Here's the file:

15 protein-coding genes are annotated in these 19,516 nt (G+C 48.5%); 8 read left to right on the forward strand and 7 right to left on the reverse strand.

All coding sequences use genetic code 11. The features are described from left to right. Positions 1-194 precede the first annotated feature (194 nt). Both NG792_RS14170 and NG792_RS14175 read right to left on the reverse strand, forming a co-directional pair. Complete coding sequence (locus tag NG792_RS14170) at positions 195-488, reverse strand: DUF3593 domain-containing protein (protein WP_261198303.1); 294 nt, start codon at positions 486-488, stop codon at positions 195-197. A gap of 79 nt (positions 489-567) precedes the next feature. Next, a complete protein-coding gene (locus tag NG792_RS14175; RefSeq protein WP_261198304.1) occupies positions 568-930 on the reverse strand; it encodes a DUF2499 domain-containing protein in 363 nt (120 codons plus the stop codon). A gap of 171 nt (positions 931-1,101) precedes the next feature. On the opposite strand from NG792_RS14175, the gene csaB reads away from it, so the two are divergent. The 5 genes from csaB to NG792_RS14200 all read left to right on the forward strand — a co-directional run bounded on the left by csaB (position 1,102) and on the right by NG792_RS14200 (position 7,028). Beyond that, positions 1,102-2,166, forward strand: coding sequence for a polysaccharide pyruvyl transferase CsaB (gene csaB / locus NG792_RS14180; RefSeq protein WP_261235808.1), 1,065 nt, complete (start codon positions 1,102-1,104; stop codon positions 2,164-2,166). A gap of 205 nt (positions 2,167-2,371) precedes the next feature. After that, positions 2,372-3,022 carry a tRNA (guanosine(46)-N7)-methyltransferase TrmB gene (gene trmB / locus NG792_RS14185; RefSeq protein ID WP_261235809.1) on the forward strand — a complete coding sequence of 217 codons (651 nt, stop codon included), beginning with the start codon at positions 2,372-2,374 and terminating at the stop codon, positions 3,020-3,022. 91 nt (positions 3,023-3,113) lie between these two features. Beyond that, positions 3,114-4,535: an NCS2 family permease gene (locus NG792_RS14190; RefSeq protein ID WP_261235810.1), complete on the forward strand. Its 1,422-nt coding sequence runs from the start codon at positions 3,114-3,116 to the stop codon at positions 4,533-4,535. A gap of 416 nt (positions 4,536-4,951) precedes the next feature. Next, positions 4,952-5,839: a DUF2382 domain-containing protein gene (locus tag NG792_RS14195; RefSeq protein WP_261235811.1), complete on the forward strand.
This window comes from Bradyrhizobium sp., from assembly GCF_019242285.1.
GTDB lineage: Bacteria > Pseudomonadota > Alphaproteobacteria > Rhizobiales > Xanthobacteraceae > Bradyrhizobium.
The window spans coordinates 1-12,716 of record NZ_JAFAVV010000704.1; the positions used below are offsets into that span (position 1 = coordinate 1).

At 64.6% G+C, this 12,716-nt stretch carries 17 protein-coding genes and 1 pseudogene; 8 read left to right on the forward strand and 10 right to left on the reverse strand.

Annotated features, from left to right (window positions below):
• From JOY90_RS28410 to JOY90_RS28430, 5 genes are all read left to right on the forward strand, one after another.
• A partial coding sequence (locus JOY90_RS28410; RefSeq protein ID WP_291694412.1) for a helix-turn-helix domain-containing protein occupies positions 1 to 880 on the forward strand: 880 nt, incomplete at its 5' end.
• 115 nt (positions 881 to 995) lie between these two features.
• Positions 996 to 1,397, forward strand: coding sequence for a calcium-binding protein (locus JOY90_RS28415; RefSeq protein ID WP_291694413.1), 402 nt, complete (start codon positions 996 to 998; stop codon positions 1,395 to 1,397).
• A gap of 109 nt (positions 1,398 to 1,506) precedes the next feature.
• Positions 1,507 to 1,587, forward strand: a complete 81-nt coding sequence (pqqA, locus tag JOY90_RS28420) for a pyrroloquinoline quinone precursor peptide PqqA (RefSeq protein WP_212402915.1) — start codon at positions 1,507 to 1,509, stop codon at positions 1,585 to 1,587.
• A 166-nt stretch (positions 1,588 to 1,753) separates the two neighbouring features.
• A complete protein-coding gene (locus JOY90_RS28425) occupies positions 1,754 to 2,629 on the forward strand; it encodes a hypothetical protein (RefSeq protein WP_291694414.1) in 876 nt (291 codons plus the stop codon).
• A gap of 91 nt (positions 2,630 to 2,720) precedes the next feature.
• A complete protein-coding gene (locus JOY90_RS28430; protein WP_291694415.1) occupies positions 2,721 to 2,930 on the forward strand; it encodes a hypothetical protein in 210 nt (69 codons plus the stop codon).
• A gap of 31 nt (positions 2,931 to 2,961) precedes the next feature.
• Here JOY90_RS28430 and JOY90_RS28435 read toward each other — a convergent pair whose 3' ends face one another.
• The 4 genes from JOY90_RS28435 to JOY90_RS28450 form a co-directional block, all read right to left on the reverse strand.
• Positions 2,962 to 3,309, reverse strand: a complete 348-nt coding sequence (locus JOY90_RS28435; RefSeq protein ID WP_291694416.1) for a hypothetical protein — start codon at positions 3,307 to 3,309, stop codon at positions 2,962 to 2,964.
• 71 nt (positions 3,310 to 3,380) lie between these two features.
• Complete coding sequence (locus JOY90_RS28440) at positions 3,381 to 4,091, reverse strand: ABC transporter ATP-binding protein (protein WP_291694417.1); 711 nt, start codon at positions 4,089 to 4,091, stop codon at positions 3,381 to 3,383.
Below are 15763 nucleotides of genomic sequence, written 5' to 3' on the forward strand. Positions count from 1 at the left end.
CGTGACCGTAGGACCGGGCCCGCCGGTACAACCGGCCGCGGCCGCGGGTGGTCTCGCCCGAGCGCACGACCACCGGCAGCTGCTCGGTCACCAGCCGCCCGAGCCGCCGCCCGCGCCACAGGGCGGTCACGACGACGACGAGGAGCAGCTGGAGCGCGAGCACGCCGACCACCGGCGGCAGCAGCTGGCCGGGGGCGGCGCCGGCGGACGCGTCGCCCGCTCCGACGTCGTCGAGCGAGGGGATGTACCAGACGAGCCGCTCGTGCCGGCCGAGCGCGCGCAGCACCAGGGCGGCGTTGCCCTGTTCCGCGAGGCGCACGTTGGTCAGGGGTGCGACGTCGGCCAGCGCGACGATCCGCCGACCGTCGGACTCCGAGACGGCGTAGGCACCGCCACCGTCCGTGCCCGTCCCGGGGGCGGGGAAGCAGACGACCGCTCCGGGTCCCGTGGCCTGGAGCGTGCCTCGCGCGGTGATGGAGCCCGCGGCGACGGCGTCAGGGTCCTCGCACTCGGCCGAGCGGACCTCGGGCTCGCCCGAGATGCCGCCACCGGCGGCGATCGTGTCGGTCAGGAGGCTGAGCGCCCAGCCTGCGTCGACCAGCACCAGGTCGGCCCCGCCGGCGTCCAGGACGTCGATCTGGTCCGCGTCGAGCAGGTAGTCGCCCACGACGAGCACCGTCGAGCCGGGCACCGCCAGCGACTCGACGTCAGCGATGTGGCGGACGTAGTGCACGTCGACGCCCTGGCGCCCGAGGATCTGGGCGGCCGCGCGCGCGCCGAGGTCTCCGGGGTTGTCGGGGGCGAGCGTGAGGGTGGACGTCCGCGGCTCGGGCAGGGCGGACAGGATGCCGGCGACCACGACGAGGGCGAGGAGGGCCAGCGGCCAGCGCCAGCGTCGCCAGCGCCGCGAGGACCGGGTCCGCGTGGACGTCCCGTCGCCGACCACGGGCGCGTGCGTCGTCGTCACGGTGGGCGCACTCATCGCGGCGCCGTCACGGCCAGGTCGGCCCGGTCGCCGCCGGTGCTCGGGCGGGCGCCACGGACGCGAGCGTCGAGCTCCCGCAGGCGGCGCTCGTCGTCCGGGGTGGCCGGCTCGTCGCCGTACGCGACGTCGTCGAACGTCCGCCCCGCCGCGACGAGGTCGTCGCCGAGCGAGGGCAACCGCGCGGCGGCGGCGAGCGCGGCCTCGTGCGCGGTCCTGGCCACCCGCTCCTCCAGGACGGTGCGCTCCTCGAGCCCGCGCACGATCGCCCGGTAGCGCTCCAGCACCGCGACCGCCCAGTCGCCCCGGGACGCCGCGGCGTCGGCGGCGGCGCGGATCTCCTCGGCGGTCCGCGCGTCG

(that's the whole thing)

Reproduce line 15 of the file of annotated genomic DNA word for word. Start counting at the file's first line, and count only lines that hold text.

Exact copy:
• A complete protein-coding gene (locus JOY90_RS28425) occupies positions 1,754 to 2,629 on the forward strand; it encodes a hypothetical protein (RefSeq protein WP_291694414.1) in 876 nt (291 codons plus the stop codon).